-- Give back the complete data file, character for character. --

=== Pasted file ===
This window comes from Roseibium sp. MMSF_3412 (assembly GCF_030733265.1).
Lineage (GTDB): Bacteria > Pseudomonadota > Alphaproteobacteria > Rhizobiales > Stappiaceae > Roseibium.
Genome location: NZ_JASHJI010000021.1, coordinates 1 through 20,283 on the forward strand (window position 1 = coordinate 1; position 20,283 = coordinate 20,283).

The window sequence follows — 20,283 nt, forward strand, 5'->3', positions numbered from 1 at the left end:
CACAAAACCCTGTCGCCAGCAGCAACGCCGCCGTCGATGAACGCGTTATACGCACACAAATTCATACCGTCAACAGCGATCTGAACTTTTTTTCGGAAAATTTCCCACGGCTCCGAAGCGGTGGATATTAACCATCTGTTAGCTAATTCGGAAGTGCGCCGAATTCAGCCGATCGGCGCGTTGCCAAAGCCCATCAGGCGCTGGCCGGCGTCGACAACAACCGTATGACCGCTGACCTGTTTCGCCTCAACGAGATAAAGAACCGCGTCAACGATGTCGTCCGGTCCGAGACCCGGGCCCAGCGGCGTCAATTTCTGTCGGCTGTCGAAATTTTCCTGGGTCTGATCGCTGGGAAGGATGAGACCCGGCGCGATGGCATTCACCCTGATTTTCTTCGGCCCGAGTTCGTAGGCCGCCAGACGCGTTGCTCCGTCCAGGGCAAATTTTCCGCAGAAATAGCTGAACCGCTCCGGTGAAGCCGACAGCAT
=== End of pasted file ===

This window comes from Roseibium sp. MMSF_3412 (assembly GCF_030733265.1).
Lineage (GTDB): Bacteria > Pseudomonadota > Alphaproteobacteria > Rhizobiales > Stappiaceae > Roseibium.
Genome location: NZ_JASHJI010000021.1, coordinates 1 through 20,283 on the forward strand (window position 1 = coordinate 1; position 20,283 = coordinate 20,283).

The window sequence follows — 20,283 nt, forward strand, 5'->3', positions numbered from 1 at the left end:
CACAAAACCCTGTCGCCAGCAGCAACGCCGCCGTCGATGAACGCGTTATACGCACACAAATTCATACCGTCAACAGCGATCTGAACTTTTTTTCGGAAAATTTCCCACGGCTCCGAAGCGGTGGATATTAACCATCTGTTAGCTAATTCGGAAGTGCGCCGAATTCAGCCGATCGGCGCGTTGCCAAAGCCCATCAGGCGCTGGCCGGCGTCGACAACAACCGTATGACCGCTGACCTGTTTCGCCTCAACGAGATAAAGAACCGCGTCAACGATGTCGTCCGGTCCGAGACCCGGGCCCAGCGGCGTCAATTTCTGTCGGCTGTCGAAATTTTCCTGGGTCTGATCGCTGGGAAGGATGAGACCCGGCGCGATGGCATTCACCCTGATTTTCTTCGGCCCGAGTTCGTAGGCCGCCAGACGCGTTGCTCCGTCCAGGGCAAATTTTCCGCAGAAATAGCTGAACCGCTCCGGTGAAGCCGACAGCAT